As one of the organisers of the new Seven Families initiative, Roy McLoughlin's mission statement is clear: he wants to raise the profile of income protection. He tells Paul Robertson about IPTF's plans to get the word out.
Anybody following protection news can’t have failed to notice a new initiative aimed at bringing the benefits of income protection to the public eye. Seven Families will follow the journey of seven families as they receive the benefits of an IP policy. But what does it all mean to the adviser? Should you be anything more than mildly interested?
Roy McLoughlin, as aworking IFA on the committee of the scheme’s organisers, the Income Protection Task Force (IPTF), thinks you should.
So just what is the IPTF? It was set up nine years ago with the object of getting distributors (smaller ones in the main), insurers, reinsurers and industry commentators talking about IP and trying to raise awareness of it.
“The backdrop was the almost useless sales figures, which were hovering around 100,000 a year but always flatlined,” said McLoughlin. “The idea was that, with
those four different types of people in a room, we would raise awareness with the public but also with the advisory community.
“No one could understand why income protection doesn’t sell in greater numbers.”
However, nine years is a fair time and the problem is still with us. McLoughlin can only note the positive that sales figures haven’t decreased and the perceived wisdom that protection might have taken a hit post-2008 hasn’t happened.
But the IPTF is not just a talking shop. It has published two white papers and has been training advisers for more than two years. “Some of that training, to be quite honest, is sales training.
Some people haven’t really heard of income protection before, so we’ve been raising the profile there. We’ve obviously also been in the press a lot,” McLoughlin added. “The people who said we are a talking shop, well they should come to the meetings because it’s not like that.”
So, in a change of tack, the industry is focusing on the Seven Families project. A clear point to make here is that this project is beyond the planning stage and, unlike not a few other industry initiatives, will actually be taking place, with the cash to run it already pledged.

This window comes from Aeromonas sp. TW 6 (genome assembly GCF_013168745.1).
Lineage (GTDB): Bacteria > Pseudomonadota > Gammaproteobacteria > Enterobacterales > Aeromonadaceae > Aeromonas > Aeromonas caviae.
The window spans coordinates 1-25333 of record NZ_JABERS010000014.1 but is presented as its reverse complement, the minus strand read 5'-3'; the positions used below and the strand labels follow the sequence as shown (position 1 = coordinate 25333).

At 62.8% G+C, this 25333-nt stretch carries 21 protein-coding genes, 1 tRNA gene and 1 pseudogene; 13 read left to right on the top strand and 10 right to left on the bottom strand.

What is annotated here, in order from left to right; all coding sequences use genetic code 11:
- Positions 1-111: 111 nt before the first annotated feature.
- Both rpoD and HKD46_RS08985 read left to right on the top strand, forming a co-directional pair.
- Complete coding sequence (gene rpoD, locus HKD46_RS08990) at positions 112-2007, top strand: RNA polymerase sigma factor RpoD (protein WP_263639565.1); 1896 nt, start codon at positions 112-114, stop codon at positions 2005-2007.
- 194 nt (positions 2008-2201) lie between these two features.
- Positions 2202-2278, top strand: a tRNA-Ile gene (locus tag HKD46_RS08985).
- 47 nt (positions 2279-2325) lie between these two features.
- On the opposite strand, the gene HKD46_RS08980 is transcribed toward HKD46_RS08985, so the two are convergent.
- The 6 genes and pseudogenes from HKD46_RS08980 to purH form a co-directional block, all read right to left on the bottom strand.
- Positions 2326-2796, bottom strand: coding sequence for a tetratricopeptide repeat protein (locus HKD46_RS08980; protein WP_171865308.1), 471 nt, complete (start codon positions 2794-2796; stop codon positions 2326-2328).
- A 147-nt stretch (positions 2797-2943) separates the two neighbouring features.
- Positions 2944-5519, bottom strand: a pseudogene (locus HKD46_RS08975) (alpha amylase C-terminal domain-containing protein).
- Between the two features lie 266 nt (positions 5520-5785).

So, to the base question: what does the IPTF expect to see from this, and what is in it for advisers? “For me, it’s one word – it’s awareness,” said McLoughlin. “It really is as simple as that. This isn’t actually about selling insurance, this is about awareness.
“I think, because I see it on a daily basis, the general public are confused about two issues. Firstly, they think that if they do become ill, the state will look after them, and the awareness piece there is making them aware of what, if anything, they get.
“Secondly, the thing I see all the time, which is people assuming they get paid out by their employer. An L&G stat was that 65% of people with mortgages think their employer will pay out if they become ill. That, in a nutshell, is the problem we have.
“The project will not necessarily have to point out that there’s something called income protection, on the basis that the public don’t want to be flogged insurance, but they need to work out that there’s a problem there and to identify the solution.”
McLoughlin added: “I think the general public are clever enough to work out for themselves that there’s an issue there. So it’s about awareness.”
In fact, with just over 30,000 advisers and potential sales in the millions, there are issues of supply. Would it be necessary that the majority of IP in the future be bought unadvised? McLoughlin believes this is an inevitability: “From everything I read about, we’re a diminishing breed, which is not good. So actually, the whole point of awareness is, if you make people aware of the situation, they will go off and source this themselves.
“But I’d still step back one part before that. I know people aren’t aware of what they get from their employer and what they get from the state. That’s step one. You have to do this in steps. If you throw too many facts that smell of insurance at people, they’re going to run away.”
McLoughlin’s speciality within his firm, Master Adviser, is group risk in the SME market. He has high hopes of a rollover impact into group risk.
“The great part of the awareness argument is that when people see these videos and read about it – remember it will be on YouTube as well – the inevitable question is ‘if I’m off ill, what do I get from work?’ There will be a natural stampede to the desk of the HR person to ask what happens if people are ill in terms of their work. And then I think there’ll be exposure, because only 8% of employers have group IP.
“Then hopefully employers will set up more schemes. But at the very, very least, the individual will know exactly how long they get paid for, as opposed to now when they don’t. And, without a shadow of a doubt, people have not got a clue.
“Ultimately, what are we doing here – what’s the end game? Raising the profile.”
While it is debatable whether IP will ever become a standard group product, with high sales, it is not impossible. After all, group critical illness policies are not that rare and they give very little benefit to the employer in terms of staff retention or getting the sick back to work. In addition, McLoughlin points out that there are only three million IP policies out there in a working population approaching 28 million, so there is plenty of room for growth.